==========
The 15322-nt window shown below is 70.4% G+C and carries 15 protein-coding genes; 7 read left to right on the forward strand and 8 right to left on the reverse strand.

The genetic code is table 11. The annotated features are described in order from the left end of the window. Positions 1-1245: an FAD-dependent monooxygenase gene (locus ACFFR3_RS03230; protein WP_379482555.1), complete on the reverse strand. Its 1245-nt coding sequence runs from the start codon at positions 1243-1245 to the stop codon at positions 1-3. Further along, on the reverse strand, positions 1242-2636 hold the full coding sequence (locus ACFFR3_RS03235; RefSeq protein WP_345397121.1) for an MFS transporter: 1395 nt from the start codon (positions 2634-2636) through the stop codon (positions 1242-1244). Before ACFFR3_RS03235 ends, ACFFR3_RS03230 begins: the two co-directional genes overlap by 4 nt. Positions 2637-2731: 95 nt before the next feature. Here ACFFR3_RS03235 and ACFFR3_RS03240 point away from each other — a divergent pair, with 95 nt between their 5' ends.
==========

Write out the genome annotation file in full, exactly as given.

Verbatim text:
The 15322-nt window shown below is 70.4% G+C and carries 15 protein-coding genes; 7 read left to right on the forward strand and 8 right to left on the reverse strand.

The genetic code is table 11. The annotated features are described in order from the left end of the window. Positions 1-1245: an FAD-dependent monooxygenase gene (locus ACFFR3_RS03230; protein WP_379482555.1), complete on the reverse strand. Its 1245-nt coding sequence runs from the start codon at positions 1243-1245 to the stop codon at positions 1-3. Further along, on the reverse strand, positions 1242-2636 hold the full coding sequence (locus ACFFR3_RS03235; RefSeq protein WP_345397121.1) for an MFS transporter: 1395 nt from the start codon (positions 2634-2636) through the stop codon (positions 1242-1244). Before ACFFR3_RS03235 ends, ACFFR3_RS03230 begins: the two co-directional genes overlap by 4 nt. Positions 2637-2731: 95 nt before the next feature. Here ACFFR3_RS03235 and ACFFR3_RS03240 point away from each other — a divergent pair, with 95 nt between their 5' ends.